Featured Research

from universities, journals, and other organizations

New Device Helps Wheelchair-Bound To Swivel

Date:
March 24, 2000
Source:
Penn State
Summary:
A team of inventors including a Penn State engineer has developed a device that allows a standard wheelchair to swivel much like an office chair, giving disabled individuals a convenient way to move within their workstations.

University Park, Pa. --- A team of inventors including a Penn State engineer has developed a device that allows a standard wheelchair to swivel much like an office chair, giving disabled individuals a convenient way to move within their workstations.

Similar to a kitchen's "lazy Susan," this device consists of a circular platform (made up of two aluminum plates) on which a person could position a standard wheelchair, says co-inventor Dennis Wess, associate research engineer at Penn State's Applied Research Laboratory. Between the top and bottom plates of the device are approximately 500 tiny plastic spheres captured within grooves in the top plate, allowing the platform - and the wheelchair resting on it - to spin easily in clockwise and counterclockwise directions. The entire platform is less than half an inch thick, allowing a wheelchair to be easily rolled up onto the platform or off it.

The device also features a locking mechanism to keep the wheelchair in a stationary position and prevent individuals from stepping on the platform and injuring themselves when the device is not in use.

A third-generation prototype of the swiveling device is currently being field-tested by the Hiram G. Andrews Center, a Johnstown rehabilitation facility operated by the Commonwealth of Pennsylvania. Don Rullman, one of several who have tested the device at the Andrews Center, believes there is a definite market for it.

"It will enable a person, especially one with limited upper extremity strength, to turn a complete 360 degrees with little effort," he said.

Wess also received feedback from co-inventor Carmen Scialabba, a Congressional staffer who was instrumental in addressing design issues from a user perspective. Scialabba, a native of Butler, Pa., tested the first two versions of the device in his office in Washington, D.C.

In the meantime, Wess is considering the creation of a motorized upgrade of the device so that wheelchair-bound individuals who cannot use their upper bodies will also be able to maneuver their chairs within a small workstation. "It's been rewarding to develop a device that may make life a little easier for someone needing a wheelchair," he says.

A U.S. patent application has been filed. For more information, contact Ron Huss at the University's Intellectual Property Office, at 814-865-6277.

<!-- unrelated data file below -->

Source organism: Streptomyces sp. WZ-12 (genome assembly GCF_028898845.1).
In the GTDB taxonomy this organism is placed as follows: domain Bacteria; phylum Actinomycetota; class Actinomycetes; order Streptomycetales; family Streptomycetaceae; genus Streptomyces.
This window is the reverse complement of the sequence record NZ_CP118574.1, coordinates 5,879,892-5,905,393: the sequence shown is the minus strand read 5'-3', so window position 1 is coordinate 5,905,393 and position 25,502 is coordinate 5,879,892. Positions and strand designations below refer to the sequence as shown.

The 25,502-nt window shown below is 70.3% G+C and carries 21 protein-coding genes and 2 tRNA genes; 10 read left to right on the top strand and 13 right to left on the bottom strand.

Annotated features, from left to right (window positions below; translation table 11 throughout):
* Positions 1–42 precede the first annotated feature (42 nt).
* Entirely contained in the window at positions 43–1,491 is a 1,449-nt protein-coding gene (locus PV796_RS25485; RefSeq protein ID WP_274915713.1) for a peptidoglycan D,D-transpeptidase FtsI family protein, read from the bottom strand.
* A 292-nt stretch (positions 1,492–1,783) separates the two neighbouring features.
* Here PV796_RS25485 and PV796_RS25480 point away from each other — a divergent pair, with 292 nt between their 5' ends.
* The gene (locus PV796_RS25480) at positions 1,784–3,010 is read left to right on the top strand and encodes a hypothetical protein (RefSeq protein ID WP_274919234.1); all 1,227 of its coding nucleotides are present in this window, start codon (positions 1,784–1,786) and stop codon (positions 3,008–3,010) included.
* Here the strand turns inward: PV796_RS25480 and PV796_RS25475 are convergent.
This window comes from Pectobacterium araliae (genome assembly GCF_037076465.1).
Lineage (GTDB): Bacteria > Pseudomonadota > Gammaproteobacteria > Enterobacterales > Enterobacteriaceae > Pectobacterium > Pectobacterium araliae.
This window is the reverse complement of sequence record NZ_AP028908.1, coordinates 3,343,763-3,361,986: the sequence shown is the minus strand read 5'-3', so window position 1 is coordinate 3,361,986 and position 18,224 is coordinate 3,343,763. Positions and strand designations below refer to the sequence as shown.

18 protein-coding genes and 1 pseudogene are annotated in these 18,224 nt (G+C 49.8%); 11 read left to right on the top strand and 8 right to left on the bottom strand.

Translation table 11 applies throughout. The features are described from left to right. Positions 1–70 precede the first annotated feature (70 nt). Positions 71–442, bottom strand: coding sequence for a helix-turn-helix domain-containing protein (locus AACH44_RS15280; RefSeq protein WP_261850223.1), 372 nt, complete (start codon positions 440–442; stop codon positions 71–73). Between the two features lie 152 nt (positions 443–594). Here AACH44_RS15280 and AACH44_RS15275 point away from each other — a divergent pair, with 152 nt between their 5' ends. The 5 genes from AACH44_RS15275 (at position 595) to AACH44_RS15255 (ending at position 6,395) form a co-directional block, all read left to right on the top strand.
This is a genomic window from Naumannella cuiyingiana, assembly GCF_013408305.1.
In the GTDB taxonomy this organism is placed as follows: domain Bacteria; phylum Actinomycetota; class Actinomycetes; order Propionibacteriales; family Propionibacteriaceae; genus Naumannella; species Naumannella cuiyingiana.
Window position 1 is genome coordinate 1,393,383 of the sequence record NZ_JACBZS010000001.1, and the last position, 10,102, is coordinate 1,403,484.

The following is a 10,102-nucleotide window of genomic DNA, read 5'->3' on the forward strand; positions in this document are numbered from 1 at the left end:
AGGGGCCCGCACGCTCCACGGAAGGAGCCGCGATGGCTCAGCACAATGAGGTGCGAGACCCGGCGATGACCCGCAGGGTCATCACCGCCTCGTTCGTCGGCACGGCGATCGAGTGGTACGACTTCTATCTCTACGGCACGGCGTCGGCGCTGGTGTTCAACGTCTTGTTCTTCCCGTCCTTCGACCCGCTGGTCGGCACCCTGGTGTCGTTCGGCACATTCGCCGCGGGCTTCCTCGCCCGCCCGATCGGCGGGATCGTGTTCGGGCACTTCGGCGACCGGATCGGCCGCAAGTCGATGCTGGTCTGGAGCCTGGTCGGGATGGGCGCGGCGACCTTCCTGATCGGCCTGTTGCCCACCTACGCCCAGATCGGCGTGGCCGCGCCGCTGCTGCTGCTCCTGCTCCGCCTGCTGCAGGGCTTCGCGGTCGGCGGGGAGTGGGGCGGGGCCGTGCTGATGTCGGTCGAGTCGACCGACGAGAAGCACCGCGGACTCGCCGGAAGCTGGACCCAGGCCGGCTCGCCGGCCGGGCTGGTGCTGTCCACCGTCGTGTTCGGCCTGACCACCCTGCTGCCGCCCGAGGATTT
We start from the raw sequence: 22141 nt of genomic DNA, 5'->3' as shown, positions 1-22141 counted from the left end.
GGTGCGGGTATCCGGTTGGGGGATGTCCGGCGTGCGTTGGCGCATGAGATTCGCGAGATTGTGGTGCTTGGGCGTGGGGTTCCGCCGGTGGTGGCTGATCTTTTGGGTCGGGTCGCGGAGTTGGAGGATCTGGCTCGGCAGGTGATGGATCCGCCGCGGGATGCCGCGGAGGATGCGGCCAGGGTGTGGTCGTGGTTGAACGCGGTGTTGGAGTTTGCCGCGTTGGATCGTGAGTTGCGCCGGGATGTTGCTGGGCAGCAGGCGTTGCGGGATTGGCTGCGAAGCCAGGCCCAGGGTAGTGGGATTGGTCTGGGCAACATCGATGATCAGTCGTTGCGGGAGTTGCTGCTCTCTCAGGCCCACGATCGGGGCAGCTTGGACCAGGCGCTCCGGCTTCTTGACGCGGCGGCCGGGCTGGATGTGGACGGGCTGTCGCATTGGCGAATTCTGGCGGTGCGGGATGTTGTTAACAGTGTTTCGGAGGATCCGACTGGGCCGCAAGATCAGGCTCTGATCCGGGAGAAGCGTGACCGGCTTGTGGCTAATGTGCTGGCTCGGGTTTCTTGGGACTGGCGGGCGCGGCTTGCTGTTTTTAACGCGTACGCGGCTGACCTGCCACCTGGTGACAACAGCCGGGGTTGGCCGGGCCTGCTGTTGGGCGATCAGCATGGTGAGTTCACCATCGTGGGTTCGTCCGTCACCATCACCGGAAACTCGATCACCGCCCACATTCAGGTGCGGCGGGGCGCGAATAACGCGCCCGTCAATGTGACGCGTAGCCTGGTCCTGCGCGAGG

Story Source:

The above story is based on materials provided by Penn State. Note: Materials may be edited for content and length.


Cite This Page:

Penn State. "New Device Helps Wheelchair-Bound To Swivel." ScienceDaily. ScienceDaily, 24 March 2000. <www.sciencedaily.com/releases/2000/03/000324093728.htm>.
Penn State. (2000, March 24). New Device Helps Wheelchair-Bound To Swivel. ScienceDaily. Retrieved September 22, 2014 from www.sciencedaily.com/releases/2000/03/000324093728.htm
Penn State. "New Device Helps Wheelchair-Bound To Swivel." ScienceDaily. www.sciencedaily.com/releases/2000/03/000324093728.htm (accessed September 22, 2014).

Share This



More Matter & Energy News

Monday, September 22, 2014

Featured Research

from universities, journals, and other organizations


Featured Videos

from AP, Reuters, AFP, and other news services

Company Copies Keys From Photos

Company Copies Keys From Photos

Newsy (Sep. 22, 2014) A new company allows customers to make copies of keys by simply uploading a couple of photos. But could it also be great for thieves? Video provided by Newsy
Powered by NewsLook.com
Raw: SpaceX Rocket Carries 3-D Printer to Space

Raw: SpaceX Rocket Carries 3-D Printer to Space

AP (Sep. 22, 2014) A SpaceX Rocket launched from Cape Canaveral, carrying a custom-built 3-D printer into space. NASA envisions astronauts one day using the printer to make their own spare parts. (Sept. 22) Video provided by AP
Powered by NewsLook.com
Inside London's Massive Sewer Tunnel Project

Inside London's Massive Sewer Tunnel Project

AP (Sep. 22, 2014) Billions of dollars are being spent on a massive super sewer to take away London's vast output of waste, which is endangering the River Thames. (Sept. 22) Video provided by AP
Powered by NewsLook.com
Thousands March in NYC Over Climate Change

Thousands March in NYC Over Climate Change

AP (Sep. 21, 2014) Accompanied by drumbeats, wearing costumes and carrying signs, thousands of demonstrators filled the streets of Manhattan and other cities around the world on Sunday to urge policy makers to take action on climate change. (Sept. 21) Video provided by AP
Powered by NewsLook.com

Search ScienceDaily

Number of stories in archives: 140,361

Find with keyword(s):
Enter a keyword or phrase to search ScienceDaily for related topics and research stories.

Save/Print:
Share:

Breaking News:
from the past week

In Other News

... from NewsDaily.com

Science News

Health News

Environment News

Technology News



Save/Print:
Share:

Free Subscriptions


Get the latest science news with ScienceDaily's free email newsletters, updated daily and weekly. Or view hourly updated newsfeeds in your RSS reader:

Get Social & Mobile


Keep up to date with the latest news from ScienceDaily via social networks and mobile apps:

Have Feedback?


Tell us what you think of ScienceDaily -- we welcome both positive and negative comments. Have any problems using the site? Questions?
Mobile: iPhone Android Web
Follow: Facebook Twitter Google+
Subscribe: RSS Feeds Email Newsletters
Latest Headlines Health & Medicine Mind & Brain Space & Time Matter & Energy Computers & Math Plants & Animals Earth & Climate Fossils & Ruins